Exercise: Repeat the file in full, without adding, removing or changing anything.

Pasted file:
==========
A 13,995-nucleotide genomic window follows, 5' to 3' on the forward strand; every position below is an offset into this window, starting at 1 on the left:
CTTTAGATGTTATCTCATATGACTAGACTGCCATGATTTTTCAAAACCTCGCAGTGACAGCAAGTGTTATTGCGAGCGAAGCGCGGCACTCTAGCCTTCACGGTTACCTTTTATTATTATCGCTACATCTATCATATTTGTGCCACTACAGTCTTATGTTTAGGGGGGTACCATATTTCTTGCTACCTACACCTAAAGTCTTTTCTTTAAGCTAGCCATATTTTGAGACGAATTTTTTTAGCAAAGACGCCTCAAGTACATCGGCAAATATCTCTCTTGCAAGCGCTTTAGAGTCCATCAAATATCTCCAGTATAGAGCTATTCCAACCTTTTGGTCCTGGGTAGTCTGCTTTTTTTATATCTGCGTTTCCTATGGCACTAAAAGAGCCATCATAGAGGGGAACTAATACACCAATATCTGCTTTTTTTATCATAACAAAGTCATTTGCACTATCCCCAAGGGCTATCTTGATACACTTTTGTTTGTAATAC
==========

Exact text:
A 13,995-nucleotide genomic window follows, 5' to 3' on the forward strand; every position below is an offset into this window, starting at 1 on the left:
CTTTAGATGTTATCTCATATGACTAGACTGCCATGATTTTTCAAAACCTCGCAGTGACAGCAAGTGTTATTGCGAGCGAAGCGCGGCACTCTAGCCTTCACGGTTACCTTTTATTATTATCGCTACATCTATCATATTTGTGCCACTACAGTCTTATGTTTAGGGGGGTACCATATTTCTTGCTACCTACACCTAAAGTCTTTTCTTTAAGCTAGCCATATTTTGAGACGAATTTTTTTAGCAAAGACGCCTCAAGTACATCGGCAAATATCTCTCTTGCAAGCGCTTTAGAGTCCATCAAATATCTCCAGTATAGAGCTATTCCAACCTTTTGGTCCTGGGTAGTCTGCTTTTTTTATATCTGCGTTTCCTATGGCACTAAAAGAGCCATCATAGAGGGGAACTAATACACCAATATCTGCTTTTTTTATCATAACAAAGTCATTTGCACTATCCCCAAGGGCTATCTTGATACACTTTTGTTTGTAATAC